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2 - Postural stability and falls

Published online by Cambridge University Press:  03 May 2010

Stephen R. Lord
Affiliation:
Prince of Wales Medical Research Institute, Sydney
Catherine Sherrington
Affiliation:
University of Sydney
Hylton B. Menz
Affiliation:
Prince of Wales Medical Research Institute, Sydney and La Trobe University, Melbourne
Jacqueline C. T. Close
Affiliation:
Prince of Wales Medical Research Institute, Sydney and Prince of Wales Hospital, Sydney
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Summary

Postural stability can be defined as the ability of an individual to maintain the position of the body, or more specifically, its centre of mass, within specific boundaries of space, referred to as stability limits. Stability limits are boundaries in which the body can maintain its position without changing the base of support. This definition of postural stability is useful as it highlights the need to discuss stability in the context of a particular task or activity. For example, the stability limit of normal relaxed standing is the area bounded by the two feet on the ground, whereas the stability limit of unipedal stance is reduced to the area covered by the single foot in contact with the ground. Due to this reduction in the size of the stability limit, unipedal stance is an inherently more challenging task requiring greater postural control.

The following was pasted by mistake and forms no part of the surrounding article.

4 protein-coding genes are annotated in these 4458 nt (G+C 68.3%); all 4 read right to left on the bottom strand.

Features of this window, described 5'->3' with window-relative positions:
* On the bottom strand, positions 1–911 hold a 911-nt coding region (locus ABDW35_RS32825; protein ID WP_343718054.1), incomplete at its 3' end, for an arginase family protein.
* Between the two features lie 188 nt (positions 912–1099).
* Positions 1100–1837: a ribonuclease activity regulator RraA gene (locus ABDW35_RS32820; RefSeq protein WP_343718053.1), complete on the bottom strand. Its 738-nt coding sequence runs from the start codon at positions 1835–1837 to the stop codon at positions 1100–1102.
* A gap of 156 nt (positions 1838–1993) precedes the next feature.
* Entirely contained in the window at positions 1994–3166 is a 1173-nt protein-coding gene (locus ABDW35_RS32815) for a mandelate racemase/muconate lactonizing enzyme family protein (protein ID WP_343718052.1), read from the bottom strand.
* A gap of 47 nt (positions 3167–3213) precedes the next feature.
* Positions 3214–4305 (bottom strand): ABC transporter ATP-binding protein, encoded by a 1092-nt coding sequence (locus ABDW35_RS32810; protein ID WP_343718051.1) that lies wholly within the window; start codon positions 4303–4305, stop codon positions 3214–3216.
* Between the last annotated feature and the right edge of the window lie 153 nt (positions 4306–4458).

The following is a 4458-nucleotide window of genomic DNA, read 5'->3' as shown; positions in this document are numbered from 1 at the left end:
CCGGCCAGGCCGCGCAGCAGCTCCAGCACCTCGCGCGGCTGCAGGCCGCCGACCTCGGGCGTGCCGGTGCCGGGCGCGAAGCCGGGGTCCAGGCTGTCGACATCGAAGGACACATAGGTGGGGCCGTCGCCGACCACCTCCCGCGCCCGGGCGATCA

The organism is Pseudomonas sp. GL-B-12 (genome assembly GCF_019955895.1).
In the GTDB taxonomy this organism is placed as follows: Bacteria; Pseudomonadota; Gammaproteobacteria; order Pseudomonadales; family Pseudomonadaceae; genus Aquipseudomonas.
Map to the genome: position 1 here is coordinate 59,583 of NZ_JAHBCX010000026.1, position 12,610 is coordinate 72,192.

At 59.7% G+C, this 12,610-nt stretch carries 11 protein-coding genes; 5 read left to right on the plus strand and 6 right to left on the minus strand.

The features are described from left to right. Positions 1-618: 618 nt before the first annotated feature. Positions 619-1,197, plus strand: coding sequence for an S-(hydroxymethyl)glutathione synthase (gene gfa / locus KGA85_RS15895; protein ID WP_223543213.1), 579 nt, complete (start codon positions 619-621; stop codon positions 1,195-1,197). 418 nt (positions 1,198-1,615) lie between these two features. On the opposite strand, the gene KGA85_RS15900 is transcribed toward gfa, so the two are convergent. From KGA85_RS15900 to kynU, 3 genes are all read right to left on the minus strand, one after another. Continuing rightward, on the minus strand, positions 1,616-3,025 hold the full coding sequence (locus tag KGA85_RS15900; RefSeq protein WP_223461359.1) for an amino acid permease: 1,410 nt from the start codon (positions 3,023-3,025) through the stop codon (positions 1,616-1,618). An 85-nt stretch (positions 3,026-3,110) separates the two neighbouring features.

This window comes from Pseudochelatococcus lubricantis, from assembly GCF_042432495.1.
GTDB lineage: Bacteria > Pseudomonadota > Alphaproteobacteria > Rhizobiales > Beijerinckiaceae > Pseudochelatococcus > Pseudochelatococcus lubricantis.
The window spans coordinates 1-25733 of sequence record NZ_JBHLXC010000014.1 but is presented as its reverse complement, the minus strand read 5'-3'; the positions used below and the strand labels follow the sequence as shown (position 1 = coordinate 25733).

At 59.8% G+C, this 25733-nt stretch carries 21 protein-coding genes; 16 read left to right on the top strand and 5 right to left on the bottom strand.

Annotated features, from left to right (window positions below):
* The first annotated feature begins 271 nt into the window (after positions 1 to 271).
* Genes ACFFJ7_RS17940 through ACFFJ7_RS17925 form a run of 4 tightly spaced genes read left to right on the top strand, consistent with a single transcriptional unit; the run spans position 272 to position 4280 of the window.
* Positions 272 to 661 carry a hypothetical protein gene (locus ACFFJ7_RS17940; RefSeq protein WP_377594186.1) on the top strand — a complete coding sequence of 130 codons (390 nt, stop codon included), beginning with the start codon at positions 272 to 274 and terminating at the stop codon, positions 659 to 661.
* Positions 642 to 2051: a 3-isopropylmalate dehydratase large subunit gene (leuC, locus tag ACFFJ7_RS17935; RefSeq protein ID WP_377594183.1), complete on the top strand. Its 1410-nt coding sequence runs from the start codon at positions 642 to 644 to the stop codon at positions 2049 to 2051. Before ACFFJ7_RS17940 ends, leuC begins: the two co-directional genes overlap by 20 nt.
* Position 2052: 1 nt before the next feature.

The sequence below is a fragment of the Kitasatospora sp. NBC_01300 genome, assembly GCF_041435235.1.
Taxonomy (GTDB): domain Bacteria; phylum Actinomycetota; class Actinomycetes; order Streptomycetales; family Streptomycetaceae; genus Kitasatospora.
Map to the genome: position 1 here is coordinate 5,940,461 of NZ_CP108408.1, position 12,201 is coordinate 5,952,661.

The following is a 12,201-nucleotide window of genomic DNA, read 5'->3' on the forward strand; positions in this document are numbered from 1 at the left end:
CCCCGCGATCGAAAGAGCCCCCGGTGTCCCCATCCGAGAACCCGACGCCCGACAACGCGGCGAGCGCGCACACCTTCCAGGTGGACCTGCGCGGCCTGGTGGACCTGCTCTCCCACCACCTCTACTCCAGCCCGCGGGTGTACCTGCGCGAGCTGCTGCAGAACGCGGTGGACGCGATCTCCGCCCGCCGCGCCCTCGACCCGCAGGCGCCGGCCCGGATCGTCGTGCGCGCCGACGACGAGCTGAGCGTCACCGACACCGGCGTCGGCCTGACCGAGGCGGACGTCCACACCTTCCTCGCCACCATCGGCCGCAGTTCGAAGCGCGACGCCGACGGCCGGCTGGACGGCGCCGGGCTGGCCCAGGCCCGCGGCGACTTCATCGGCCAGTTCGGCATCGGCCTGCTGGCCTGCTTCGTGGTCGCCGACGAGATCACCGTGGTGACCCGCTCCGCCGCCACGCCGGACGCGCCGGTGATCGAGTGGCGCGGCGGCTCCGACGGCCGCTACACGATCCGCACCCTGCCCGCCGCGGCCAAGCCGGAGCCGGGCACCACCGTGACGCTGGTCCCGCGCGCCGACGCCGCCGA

Regardless of the task being performed, maintaining postural stability requires the complex integration of sensory information regarding the position of the body relative to the surroundings and the ability to generate forces to control body movement. Thus, postural stability requires the interaction of musculo-skeletal and sensory systems. The musculo-skeletal component of postural stability encompasses the biomechanical properties of body segments, muscles and joints. The sensory components include vision, vestibular function and somatosensation, which act to inform the brain of the position and movement of the body in three-dimensional space.

Type
Chapter
Information
Falls in Older People
Risk Factors and Strategies for Prevention
, pp. 26 - 49
Publisher: Cambridge University Press
Print publication year: 2007

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